"Second John warns against the same false teaching mentioned in 1 John. This letter, however, was addressed to 'the elect lady and her children' (perhaps a local congregation), and focused on Christian hospitality. False teachers were using the kindness of Christians to gain influence within John's congregations. John's letter spoke of this danger and warned against opening one's home to these destroyers of the faith. While the basic themes of 1 John—holding fast to truth, love, and obedience—are evident, there is the additional focus on what Christian hospitality is all about. Only when you find agreement on sound doctrine will you find meaningful fellowship. The letter was probably written by the apostle John in the late first century AD."
REFLECT. As Christians we must be aware of the boundary between benevolence (good will toward people) and the approval of sin and untruth. We must be ready to extend mercy in meeting human needs, but we cannot affirm, approve, celebrate, or support wrong beliefs and sinful behavior. See Jesus' words in Matthew 10:11-14. Charles Hodge, the Princeton theologian, summed it up this way: "This is true religion, to approve what God approves, to hate what he hates, and to delight in what delights him."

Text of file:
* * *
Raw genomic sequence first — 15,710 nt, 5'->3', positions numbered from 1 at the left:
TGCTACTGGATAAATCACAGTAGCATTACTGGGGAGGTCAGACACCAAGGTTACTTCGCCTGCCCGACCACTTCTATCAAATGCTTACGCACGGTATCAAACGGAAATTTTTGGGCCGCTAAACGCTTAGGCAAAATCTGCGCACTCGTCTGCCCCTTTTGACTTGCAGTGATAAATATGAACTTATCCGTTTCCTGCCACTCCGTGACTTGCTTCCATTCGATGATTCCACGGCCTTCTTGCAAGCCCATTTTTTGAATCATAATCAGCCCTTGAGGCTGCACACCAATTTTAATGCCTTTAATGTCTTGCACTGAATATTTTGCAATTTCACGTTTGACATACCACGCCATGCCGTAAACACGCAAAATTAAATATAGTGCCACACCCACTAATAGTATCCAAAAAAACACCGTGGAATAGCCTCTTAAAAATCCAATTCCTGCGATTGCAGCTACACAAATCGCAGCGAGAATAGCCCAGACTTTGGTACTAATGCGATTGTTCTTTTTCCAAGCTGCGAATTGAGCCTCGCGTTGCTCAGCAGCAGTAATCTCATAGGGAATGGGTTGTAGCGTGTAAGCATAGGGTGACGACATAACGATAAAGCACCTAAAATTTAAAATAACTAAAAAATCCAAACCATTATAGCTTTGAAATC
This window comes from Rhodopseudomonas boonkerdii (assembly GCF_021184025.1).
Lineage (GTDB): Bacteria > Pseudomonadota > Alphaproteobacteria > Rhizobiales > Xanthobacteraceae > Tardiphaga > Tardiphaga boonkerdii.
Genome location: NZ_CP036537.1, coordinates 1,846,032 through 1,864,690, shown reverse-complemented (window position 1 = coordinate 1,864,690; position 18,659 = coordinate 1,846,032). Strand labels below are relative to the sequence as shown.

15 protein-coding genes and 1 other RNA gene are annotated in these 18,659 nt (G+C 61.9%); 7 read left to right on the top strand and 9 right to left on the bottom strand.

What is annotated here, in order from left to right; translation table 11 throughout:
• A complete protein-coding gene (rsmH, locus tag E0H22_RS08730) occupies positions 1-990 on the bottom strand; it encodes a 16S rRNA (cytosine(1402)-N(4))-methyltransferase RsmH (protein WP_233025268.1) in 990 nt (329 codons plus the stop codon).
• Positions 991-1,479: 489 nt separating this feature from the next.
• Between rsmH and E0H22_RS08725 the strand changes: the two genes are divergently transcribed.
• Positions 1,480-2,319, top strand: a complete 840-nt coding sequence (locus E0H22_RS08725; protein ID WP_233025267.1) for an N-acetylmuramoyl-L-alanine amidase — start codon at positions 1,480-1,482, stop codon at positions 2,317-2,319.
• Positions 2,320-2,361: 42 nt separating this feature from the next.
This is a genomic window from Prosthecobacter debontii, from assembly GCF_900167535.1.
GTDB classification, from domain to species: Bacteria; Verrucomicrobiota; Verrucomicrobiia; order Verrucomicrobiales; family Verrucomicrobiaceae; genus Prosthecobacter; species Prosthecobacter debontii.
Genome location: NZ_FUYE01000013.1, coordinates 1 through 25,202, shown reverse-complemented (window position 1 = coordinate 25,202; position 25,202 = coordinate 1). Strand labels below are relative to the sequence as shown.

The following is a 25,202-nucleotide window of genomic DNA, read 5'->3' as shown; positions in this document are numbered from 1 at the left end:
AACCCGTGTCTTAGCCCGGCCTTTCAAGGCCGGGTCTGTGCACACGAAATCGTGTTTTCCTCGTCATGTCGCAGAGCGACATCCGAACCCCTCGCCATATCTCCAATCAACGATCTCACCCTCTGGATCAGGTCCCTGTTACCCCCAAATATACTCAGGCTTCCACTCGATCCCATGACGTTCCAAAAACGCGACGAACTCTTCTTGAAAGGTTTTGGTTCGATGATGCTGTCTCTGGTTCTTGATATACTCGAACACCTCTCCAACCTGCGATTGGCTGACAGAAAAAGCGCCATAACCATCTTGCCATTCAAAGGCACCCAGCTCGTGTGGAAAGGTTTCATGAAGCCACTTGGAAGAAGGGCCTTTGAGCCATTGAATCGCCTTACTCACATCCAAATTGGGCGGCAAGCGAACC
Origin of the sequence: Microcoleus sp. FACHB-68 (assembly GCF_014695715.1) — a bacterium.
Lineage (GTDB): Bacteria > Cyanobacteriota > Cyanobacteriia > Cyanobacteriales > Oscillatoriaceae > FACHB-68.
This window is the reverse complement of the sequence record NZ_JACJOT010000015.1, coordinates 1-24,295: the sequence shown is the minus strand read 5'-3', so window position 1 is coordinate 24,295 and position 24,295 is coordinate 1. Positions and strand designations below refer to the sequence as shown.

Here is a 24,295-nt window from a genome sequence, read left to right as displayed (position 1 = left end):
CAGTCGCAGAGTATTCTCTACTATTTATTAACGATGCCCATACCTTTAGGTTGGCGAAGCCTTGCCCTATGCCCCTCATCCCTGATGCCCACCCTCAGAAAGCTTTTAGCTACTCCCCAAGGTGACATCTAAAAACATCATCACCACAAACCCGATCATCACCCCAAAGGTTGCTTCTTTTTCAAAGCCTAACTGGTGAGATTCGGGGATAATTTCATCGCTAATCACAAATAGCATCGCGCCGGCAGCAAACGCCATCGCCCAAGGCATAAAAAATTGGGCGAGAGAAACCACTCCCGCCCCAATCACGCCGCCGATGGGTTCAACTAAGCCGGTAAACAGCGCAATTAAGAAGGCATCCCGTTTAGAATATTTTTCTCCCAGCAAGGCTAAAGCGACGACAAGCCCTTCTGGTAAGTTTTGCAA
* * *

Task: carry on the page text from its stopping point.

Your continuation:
Image credit: photo source unknown. About this newsletter: I post three times a week on my Bible reading, following the Robert Murray M'Cheyne (RMM) two-year reading schedule, as arranged by D. A. Carson. Subscribe for email at Buttondown.email/Sandy. Scripture quotations, unless otherwise noted, are from The ESV® Bible (The Holy Bible, English Standard Version®), copyright © 2001 by Crossway, a publishing ministry of Good News Publishers. Used by permission. All rights reserved. A very helpful resource is the NET Bible with its excellent notes at netbible.org.